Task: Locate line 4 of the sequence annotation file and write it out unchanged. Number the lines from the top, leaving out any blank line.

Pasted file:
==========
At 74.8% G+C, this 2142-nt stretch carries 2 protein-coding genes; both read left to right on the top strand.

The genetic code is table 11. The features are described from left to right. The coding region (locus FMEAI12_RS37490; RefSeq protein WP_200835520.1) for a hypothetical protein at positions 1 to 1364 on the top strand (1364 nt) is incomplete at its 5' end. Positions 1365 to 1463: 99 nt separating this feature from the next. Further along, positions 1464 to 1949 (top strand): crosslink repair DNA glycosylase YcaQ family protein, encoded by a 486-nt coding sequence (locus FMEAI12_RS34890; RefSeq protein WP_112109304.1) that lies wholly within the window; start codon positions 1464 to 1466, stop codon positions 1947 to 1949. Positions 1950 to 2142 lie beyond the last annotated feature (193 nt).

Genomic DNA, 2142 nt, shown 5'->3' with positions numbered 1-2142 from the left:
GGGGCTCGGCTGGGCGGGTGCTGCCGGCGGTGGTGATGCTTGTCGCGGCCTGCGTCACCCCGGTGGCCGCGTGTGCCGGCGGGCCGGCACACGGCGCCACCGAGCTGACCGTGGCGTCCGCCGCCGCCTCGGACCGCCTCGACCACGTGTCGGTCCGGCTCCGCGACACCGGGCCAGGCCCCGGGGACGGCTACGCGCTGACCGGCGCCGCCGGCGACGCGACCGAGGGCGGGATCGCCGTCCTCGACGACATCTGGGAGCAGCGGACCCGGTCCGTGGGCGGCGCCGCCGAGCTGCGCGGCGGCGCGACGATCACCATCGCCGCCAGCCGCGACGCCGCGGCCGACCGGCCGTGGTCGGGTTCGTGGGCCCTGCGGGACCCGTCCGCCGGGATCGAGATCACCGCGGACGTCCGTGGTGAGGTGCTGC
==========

GGGGCTCGGCTGGGCGGGTGCTGCCGGCGGTGGTGATGCTTGTCGCGGCCTGCGTCACCCCGGTGGCCGCGTGTGCCGGCGGGCCGGCACACGGCGCCACCGAGCTGACCGTGGCGTCCGCCGCCGCCTCGGACCGCCTCGACCACGTGTCGGTCCGGCTCCGCGACACCGGGCCAGGCCCCGGGGACGGCTACGCGCTGACCGGCGCCGCCGGCGACGCGACCGAGGGCGGGATCGCCGTCCTCGACGACATCTGGGAGCAGCGGACCCGGTCCGTGGGCGGCGCCGCCGAGCTGCGCGGCGGCGCGACGATCACCATCGCCGCCAGCCGCGACGCCGCGGCCGACCGGCCGTGGTCGGGTTCGTGGGCCCTGCGGGACCCGTCCGCCGGGATCGAGATCACCGCGGACGTCCGTGGTGAGGTGCTGC